“Urban Squares and Clerkenwell Square”: Brian Leung, Landscape + Urbanism MA Dissertation. 2010-11
This project initially focused on researching the history and development of squares and public space in the urban environment. It assessed the form and function of such spaces, explored the historical and contemporary theory of the development of urban squares, and drew comparisons between the different typologies. Drawing upon the research and analysis, the final output focused on the design for a public space, utilizing aspects of the theoretical study.
The dissertation included the desktop study of 50+ squares around the world – ranging from large ceremonial squares, to smaller, more intimate spaces. The information was then collated based on the different typologies and sizes, to gain a better understanding of how squares and open space differ around the world.
After analysing squares around the world, the project then goes on to look at how London could benefit from a square or public open space. Through study of some of the squares and spaces within London, and the current planning proposals for them, the Clerkenwell / Farringdon site was chosen for further analysis. Why Clerkenwell / Farringdon?
Farringdon Station is currently undergoing reconstruction, as part of Crossrail and Thameslink upgrades, and upon completion will become one of the busiest stations in London, with some of the best public transport connections, becoming a key transit hub. The area has also been highlighted in the Mayor’s London Plan as an Area for Intensification, which makes use of the improved transport connections to seek potential increases in density and mixed use developments. This increase in density, combined with the large increase in pedestrian fl ow, especially during peak hours, creates a need for a well designed open space, for passengers to traverse, and also as a hub for social activity and interactions. There have been detailed proposals for the site in terms of the ticket halls and built form, but only a brief suggestion of what could happen in the public realm.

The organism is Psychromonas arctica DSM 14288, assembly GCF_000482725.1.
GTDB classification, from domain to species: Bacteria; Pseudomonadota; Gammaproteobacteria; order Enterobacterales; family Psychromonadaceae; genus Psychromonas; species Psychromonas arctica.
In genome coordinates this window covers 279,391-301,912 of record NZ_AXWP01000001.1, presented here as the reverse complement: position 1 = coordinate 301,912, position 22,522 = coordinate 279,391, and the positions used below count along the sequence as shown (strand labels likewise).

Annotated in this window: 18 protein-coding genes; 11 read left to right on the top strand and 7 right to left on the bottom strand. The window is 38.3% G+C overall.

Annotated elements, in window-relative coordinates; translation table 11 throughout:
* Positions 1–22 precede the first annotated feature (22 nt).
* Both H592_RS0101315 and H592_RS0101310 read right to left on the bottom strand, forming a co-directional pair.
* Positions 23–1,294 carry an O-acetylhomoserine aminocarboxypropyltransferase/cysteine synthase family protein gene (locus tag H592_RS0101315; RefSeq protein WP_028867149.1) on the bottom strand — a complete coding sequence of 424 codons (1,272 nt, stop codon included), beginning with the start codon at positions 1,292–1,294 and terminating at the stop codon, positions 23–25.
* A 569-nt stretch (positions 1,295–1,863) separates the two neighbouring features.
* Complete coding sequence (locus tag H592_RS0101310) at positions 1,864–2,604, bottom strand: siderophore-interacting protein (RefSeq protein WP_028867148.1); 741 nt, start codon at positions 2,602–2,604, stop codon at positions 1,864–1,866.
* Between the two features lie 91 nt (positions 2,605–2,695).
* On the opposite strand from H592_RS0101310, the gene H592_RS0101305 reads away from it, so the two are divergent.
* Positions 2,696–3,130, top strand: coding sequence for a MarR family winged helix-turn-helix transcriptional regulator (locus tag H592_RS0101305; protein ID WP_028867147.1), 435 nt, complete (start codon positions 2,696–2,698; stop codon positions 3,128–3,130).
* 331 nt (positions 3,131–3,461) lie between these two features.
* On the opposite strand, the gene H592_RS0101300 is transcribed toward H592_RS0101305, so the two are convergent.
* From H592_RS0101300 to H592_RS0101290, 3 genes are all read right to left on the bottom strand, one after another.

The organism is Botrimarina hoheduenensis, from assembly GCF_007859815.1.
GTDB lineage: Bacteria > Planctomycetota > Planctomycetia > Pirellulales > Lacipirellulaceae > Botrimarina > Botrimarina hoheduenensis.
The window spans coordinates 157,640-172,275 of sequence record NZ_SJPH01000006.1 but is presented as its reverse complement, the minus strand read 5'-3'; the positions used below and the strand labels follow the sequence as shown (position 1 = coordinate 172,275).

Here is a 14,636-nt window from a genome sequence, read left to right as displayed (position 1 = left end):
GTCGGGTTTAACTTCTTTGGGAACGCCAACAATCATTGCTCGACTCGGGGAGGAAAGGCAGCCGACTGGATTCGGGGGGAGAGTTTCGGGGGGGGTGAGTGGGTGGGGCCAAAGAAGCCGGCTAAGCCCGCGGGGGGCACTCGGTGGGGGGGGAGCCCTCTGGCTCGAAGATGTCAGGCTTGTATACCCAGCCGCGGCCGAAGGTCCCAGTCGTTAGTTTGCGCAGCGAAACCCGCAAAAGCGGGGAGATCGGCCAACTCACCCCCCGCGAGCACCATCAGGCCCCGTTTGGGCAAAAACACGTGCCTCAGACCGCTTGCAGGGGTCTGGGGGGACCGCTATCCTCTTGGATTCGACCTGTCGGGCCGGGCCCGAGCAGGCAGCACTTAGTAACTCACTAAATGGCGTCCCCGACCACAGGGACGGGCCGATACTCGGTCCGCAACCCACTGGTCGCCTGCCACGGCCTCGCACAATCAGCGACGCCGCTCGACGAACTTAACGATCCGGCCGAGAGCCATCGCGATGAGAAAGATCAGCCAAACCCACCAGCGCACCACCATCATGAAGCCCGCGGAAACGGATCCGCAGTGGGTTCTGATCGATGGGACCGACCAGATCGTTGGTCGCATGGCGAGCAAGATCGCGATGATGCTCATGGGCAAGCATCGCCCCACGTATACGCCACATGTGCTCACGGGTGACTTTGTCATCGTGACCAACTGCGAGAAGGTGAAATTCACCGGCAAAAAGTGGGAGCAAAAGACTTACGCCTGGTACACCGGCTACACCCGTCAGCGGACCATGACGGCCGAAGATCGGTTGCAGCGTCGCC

Following site research and precedent studies including More London, Kings Cross Public Realm, Duke of York Square and Dalston Square a series of design criteria where developed.
Elements of an Urban Square:
- Flexible Space – The design should allow for multifunctional use
- Outdoor Room – The space can be framed by its surrounding elements, such as 50 Farringdon Road, or new ones can be introduced, such as railings, trees, etc to frame the space
- Focal Points – Make use of the St Paul’s Cathedral unrestricted views from the site
- Permeability – The site should be easy to traverse and accessible, to allow visitors to move freely throughout the site.
- Extending the site boundary – will help marry the square into the surrounding space
- Entrances – Strategically place entrances to the square to allow easy access and encourage people to visit.